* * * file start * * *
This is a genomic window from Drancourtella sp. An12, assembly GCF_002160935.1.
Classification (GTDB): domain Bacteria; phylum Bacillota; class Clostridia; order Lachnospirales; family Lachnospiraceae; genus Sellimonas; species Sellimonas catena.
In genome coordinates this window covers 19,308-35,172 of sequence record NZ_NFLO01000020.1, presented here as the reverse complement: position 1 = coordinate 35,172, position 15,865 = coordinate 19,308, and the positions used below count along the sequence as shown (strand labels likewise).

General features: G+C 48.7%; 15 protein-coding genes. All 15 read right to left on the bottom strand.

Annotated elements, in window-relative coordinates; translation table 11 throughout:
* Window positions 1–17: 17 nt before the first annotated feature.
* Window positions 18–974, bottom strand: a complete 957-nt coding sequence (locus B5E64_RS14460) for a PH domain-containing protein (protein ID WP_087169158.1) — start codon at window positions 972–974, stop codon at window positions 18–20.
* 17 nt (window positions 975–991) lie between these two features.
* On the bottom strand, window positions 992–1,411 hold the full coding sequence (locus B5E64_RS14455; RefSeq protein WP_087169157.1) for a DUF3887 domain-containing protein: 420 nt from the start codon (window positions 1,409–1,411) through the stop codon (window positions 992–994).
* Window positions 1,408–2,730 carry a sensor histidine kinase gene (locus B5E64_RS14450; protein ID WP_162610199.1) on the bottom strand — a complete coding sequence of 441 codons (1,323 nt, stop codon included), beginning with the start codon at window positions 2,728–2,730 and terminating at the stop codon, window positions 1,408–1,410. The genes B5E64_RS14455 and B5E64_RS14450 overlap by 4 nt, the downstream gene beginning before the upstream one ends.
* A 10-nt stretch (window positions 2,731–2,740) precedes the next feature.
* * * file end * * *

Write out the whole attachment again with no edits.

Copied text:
This is a genomic window from Drancourtella sp. An12, assembly GCF_002160935.1.
Classification (GTDB): domain Bacteria; phylum Bacillota; class Clostridia; order Lachnospirales; family Lachnospiraceae; genus Sellimonas; species Sellimonas catena.
In genome coordinates this window covers 19,308-35,172 of sequence record NZ_NFLO01000020.1, presented here as the reverse complement: position 1 = coordinate 35,172, position 15,865 = coordinate 19,308, and the positions used below count along the sequence as shown (strand labels likewise).

General features: G+C 48.7%; 15 protein-coding genes. All 15 read right to left on the bottom strand.

Annotated elements, in window-relative coordinates; translation table 11 throughout:
* Window positions 1–17: 17 nt before the first annotated feature.
* Window positions 18–974, bottom strand: a complete 957-nt coding sequence (locus B5E64_RS14460) for a PH domain-containing protein (protein ID WP_087169158.1) — start codon at window positions 972–974, stop codon at window positions 18–20.
* 17 nt (window positions 975–991) lie between these two features.
* On the bottom strand, window positions 992–1,411 hold the full coding sequence (locus B5E64_RS14455; RefSeq protein WP_087169157.1) for a DUF3887 domain-containing protein: 420 nt from the start codon (window positions 1,409–1,411) through the stop codon (window positions 992–994).
* Window positions 1,408–2,730 carry a sensor histidine kinase gene (locus B5E64_RS14450; protein ID WP_162610199.1) on the bottom strand — a complete coding sequence of 441 codons (1,323 nt, stop codon included), beginning with the start codon at window positions 2,728–2,730 and terminating at the stop codon, window positions 1,408–1,410. The genes B5E64_RS14455 and B5E64_RS14450 overlap by 4 nt, the downstream gene beginning before the upstream one ends.
* A 10-nt stretch (window positions 2,731–2,740) precedes the next feature.